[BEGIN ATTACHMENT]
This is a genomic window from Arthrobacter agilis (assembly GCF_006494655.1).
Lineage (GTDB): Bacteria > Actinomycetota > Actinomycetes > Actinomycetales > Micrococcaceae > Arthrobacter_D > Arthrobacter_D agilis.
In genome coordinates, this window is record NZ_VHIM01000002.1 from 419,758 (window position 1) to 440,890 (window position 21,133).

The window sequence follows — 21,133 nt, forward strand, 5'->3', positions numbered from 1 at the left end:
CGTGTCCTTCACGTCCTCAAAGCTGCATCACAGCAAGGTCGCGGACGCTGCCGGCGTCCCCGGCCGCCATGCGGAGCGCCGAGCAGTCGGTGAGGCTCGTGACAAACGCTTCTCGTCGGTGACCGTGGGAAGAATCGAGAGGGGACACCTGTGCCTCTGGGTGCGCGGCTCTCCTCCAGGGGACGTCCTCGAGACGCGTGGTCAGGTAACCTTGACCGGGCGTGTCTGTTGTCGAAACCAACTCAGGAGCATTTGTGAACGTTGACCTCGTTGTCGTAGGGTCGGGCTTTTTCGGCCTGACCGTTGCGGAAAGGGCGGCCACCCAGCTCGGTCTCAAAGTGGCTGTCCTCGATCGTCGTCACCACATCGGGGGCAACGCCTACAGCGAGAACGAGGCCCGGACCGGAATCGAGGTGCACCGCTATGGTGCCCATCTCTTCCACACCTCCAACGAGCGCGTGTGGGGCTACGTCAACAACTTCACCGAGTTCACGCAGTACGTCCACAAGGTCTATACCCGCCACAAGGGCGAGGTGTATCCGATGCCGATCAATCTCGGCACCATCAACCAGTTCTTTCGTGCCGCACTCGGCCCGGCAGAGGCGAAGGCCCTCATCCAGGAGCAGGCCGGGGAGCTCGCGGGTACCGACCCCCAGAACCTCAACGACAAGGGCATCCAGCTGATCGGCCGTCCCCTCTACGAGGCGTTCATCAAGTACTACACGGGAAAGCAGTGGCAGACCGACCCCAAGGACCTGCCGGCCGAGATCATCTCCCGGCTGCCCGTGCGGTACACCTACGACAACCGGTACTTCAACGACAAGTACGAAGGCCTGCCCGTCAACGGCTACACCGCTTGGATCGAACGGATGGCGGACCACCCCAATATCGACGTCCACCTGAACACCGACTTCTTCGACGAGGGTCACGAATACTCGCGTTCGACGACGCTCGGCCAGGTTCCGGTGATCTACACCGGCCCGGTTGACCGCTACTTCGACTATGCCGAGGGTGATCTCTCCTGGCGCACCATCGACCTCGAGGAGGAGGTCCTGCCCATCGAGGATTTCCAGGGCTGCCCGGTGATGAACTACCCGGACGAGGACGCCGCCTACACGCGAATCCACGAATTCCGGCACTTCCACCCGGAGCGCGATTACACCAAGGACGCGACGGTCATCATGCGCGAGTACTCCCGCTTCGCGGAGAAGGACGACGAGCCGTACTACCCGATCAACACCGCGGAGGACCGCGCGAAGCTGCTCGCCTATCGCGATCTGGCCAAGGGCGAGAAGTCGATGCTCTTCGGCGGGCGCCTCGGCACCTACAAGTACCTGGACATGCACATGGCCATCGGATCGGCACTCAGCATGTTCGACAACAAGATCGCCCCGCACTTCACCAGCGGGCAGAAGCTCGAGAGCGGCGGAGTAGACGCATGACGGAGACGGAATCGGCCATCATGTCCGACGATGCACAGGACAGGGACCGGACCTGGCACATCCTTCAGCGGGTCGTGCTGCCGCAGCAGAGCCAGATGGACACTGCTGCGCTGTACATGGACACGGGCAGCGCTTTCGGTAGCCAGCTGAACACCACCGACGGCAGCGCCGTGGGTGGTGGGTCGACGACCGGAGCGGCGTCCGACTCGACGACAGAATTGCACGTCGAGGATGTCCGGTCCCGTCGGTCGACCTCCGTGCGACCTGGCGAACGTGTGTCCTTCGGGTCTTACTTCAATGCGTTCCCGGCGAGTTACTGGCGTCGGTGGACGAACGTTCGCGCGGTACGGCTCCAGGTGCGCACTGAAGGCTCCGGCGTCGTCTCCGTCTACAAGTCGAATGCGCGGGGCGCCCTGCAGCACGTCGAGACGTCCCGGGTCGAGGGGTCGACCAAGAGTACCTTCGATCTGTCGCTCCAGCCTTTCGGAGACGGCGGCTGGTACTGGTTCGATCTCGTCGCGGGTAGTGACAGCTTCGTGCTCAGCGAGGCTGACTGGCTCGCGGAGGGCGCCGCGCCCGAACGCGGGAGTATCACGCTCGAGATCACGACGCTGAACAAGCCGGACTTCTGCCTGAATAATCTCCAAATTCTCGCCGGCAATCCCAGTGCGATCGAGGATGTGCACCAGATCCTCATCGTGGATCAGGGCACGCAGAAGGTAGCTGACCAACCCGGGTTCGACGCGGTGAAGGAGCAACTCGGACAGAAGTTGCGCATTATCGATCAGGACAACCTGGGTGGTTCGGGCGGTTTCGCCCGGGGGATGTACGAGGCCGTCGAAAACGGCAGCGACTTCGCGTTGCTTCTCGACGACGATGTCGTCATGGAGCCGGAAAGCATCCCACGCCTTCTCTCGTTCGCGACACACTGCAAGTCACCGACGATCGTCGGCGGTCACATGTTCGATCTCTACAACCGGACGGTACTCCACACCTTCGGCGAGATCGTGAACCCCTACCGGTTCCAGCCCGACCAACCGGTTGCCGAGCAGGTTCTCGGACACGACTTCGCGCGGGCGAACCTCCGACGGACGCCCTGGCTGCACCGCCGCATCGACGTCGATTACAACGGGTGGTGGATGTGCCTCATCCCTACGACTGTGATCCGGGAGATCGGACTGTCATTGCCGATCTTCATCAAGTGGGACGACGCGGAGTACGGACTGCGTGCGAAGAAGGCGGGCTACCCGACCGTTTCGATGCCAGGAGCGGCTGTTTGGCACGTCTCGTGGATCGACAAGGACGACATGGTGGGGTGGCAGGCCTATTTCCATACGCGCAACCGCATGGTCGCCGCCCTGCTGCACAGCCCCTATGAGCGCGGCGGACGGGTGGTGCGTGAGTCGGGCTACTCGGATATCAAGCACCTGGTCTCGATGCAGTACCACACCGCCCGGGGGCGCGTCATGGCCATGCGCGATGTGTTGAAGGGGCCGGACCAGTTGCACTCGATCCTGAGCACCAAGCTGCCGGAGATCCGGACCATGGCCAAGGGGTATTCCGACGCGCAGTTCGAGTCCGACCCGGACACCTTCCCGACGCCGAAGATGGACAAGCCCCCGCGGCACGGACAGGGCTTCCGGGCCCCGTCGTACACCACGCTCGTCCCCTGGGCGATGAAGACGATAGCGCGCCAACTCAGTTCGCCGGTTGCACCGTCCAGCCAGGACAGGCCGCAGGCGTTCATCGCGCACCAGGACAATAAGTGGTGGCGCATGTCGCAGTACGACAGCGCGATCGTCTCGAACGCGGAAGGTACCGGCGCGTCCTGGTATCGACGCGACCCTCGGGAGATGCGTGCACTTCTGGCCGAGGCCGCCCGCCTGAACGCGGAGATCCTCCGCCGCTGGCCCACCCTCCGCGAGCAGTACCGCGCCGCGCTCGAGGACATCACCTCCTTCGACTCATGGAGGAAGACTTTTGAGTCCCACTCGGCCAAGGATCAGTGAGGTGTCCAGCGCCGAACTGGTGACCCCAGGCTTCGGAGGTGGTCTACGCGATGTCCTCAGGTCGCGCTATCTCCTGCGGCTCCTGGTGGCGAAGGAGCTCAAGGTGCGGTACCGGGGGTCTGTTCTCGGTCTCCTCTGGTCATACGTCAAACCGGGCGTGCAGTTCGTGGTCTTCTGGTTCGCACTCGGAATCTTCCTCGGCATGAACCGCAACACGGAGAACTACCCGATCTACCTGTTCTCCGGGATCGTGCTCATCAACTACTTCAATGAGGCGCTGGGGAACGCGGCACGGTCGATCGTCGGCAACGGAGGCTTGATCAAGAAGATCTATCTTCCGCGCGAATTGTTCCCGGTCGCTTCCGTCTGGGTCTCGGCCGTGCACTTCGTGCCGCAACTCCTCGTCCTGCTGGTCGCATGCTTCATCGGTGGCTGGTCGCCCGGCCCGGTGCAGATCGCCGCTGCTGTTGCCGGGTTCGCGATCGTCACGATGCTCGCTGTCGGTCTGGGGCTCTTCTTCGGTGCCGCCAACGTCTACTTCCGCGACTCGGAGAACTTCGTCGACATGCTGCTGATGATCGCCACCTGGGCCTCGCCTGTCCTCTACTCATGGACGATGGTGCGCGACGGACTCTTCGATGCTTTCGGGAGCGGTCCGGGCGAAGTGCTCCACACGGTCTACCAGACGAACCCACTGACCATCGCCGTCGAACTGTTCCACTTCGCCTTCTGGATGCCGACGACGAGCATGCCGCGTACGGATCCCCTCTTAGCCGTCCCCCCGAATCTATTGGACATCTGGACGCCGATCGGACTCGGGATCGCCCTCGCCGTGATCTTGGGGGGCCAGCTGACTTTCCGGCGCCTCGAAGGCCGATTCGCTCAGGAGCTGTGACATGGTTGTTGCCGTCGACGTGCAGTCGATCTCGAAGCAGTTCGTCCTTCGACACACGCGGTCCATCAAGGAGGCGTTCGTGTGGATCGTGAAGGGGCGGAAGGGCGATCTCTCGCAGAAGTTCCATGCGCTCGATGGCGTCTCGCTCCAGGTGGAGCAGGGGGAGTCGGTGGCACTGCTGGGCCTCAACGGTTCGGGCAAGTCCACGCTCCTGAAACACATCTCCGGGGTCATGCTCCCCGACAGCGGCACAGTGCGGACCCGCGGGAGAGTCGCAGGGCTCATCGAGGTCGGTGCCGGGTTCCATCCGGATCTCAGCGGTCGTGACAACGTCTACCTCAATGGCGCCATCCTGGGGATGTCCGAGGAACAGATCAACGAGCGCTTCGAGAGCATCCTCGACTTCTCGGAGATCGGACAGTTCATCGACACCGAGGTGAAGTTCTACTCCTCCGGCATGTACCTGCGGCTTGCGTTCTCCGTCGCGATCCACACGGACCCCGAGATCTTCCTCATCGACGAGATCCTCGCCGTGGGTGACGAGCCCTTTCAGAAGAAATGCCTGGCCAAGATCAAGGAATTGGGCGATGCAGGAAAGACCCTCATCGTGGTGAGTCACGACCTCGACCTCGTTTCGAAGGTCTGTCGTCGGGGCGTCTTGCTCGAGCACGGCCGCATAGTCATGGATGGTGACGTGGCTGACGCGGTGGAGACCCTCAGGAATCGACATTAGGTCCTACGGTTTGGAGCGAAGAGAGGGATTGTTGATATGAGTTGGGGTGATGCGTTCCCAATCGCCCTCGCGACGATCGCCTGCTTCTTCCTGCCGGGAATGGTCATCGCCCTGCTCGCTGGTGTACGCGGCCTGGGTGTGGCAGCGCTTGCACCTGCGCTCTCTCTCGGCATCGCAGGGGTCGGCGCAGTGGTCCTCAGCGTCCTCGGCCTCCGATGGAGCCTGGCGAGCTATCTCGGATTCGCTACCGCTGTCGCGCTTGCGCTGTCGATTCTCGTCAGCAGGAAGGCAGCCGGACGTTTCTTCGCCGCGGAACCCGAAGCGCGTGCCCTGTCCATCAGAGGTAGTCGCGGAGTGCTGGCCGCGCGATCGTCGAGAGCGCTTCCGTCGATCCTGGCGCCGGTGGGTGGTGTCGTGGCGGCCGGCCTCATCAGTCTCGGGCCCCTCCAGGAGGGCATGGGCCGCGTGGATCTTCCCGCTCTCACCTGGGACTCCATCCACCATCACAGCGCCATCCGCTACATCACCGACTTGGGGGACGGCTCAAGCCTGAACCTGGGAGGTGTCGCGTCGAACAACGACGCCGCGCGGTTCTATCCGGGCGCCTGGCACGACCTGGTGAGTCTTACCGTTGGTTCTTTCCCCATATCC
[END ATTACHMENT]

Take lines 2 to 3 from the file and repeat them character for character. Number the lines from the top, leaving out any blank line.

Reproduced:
Lineage (GTDB): Bacteria > Actinomycetota > Actinomycetes > Actinomycetales > Micrococcaceae > Arthrobacter_D > Arthrobacter_D agilis.
In genome coordinates, this window is record NZ_VHIM01000002.1 from 419,758 (window position 1) to 440,890 (window position 21,133).